The great thing about Doctor Who: Adventures in Time and Space is that the mechanics have been tailored to fit the style of the television programme. One of my favourite parts of the rules is the combat sequence. In the television show, combat is something that is generally avoided. The Doctor is a pacifist and doesn’t use weapons, even though his enemies often do. In a roleplaying game, this is a bit unusual. Many games have long, extensive rules for combat, and when PCs meet an enemy with weapons, the result is usually combat. Doctor Who: Adventures in Time and Space melds the two beautifully with a system for resolving combat in a way that both discourages combat from taking place and also makes it fun and dramatic to avoid combat. All roleplaying games have a system for determining who goes first in combat. In this Doctor Who game, the sequence is very simple: People who want to talk go first. Anyone who wants to run away goes second. Those who actually want to fight go last. Realistic? Not at all, but it perfectly emulates the tv show. After all, the Daleks forever screech, “Exterminate!” but the Doctor starts to talk and the Daleks sit there and wait for him to finish before opening fire. The system allows for the Daleks to have deadly weapons, but for the PCs to still get away safely without having to carry deadly weapons themselves.

The game is not entirely without flaws. The layout of the books is a bit odd to say the least. The Gamemaster’s Guide repeats large portions of the Player’s Guide word for word. I understand that they wanted certain rules (like character creation) to be readily available to both players and the gamemaster without the gamemaster having to switch between books; however, it seems a terrible waste of space that could have been used in a better way. The sample adventures provided are also rather lacklustre and commit a few horrendous faux pas (such as one which is designed with the assumption that players are playing the Doctor and companions, and then proceeds to dictate what the Doctor does instead of leaving it up to the player). However, the book layout doesn’t impede play much and the adventures are easily modified or just completely ignored in favour of adventures of the GM’s own design, so these flaws are minor in the end.

In short, it’s great to see a Doctor Who roleplaying game that finally encompasses the spirit and fun of the television show while still being a fun and playable game.


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Jade Regent is off to a great start.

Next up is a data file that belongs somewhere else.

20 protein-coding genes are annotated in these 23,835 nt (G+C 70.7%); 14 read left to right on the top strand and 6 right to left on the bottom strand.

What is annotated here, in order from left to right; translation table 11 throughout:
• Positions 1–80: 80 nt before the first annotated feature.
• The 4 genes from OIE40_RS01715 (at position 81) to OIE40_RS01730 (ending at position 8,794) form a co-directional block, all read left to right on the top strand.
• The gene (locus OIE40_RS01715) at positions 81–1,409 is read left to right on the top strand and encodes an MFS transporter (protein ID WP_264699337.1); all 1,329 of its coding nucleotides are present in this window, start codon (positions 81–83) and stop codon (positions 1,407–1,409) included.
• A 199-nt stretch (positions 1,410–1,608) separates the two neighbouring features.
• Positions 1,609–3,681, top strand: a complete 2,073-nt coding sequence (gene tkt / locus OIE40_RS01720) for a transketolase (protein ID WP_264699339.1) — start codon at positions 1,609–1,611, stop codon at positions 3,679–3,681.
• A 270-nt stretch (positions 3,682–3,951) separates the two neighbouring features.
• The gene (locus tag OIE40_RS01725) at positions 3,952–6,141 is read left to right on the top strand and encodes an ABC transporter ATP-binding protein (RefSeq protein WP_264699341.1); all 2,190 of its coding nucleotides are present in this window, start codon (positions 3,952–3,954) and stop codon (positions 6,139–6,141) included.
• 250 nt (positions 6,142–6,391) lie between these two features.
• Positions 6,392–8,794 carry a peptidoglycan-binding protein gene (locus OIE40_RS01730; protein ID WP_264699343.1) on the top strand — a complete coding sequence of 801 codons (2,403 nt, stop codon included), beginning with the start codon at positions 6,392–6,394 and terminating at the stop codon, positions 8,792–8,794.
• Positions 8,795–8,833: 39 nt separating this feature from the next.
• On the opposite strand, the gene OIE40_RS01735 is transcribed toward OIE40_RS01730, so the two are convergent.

4/5

The following is an abbreviated version of my full review which you can read on my blog.

I’ve always been a fan of James Jacobs’s adventures, and he doesn’t fail to deliver in this one. The adventure opens with the PCs heading into Brinestump Marsh to investigate goblin activity. While there, they discover a letter written by Ameiko’s grandfather. This letter sends them, along with Ameiko and three other prominent NPCs, north to the abandoned town of Brinewall.

The Jade Regent Player’s Guide provides rules mechanics for developing relationships with these NPCs that could possibly even bloom into romances. Paizo’s adventures often present NPCs as possible love interests for the PCs, but this is the first time they have attempted to codify rules for it. And they have done a pretty good job. Players keep track of relationship scores with each NPC, and these scores determine the kind of relationship they have. The rules for acquiring relationship points are very straight-forward and don’t add a lot of complexity to the game, which is good as Pathfinder is a complex game already.

In addition to relationship rules, there is also a very straight-forward system for handling caravans in the game. The PCs become part of a caravan part way through The Brinewall Legacy and will travel across the world with it. These rules give them the opportunity to expand and develop their caravan in the way they want. The rules provide an extremely useful add-on to the game.

For those less interested in relationships and caravans, the adventure still provides plenty of opportunity to roll the dice and deliver the smackdown on evil goblins, undead, and other creatures. In particular, the adventure makes great use of a rarely used monster, the dire corby.

The only weak spot in the adventure is the opening. Most APs start with a very strong hook that gets the PCs involved immediately and provides them with a motivation to stick together right from the start. Serpent’s Skull opens with the PCs shipwrecked on a tropical island along with a group of NPCs, and they must work together to find a way off. Rise of the Runelords opens with a goblin attack on Sandpoint. However, this adventure provides only the mention of a “goblin bounty” to provide the PCs with a motive to head into the swamp to hunt goblins, something not every party is going to latch onto. Game Masters may find they want to add an additional hook to help motivate the PCs into heading into Brinestump Marsh.

Overall, The Brinewall Legacy provides a very strong opening to Jade Regent and sets the scene for what looks to be an exciting Adventure Path. I heartily recommend it.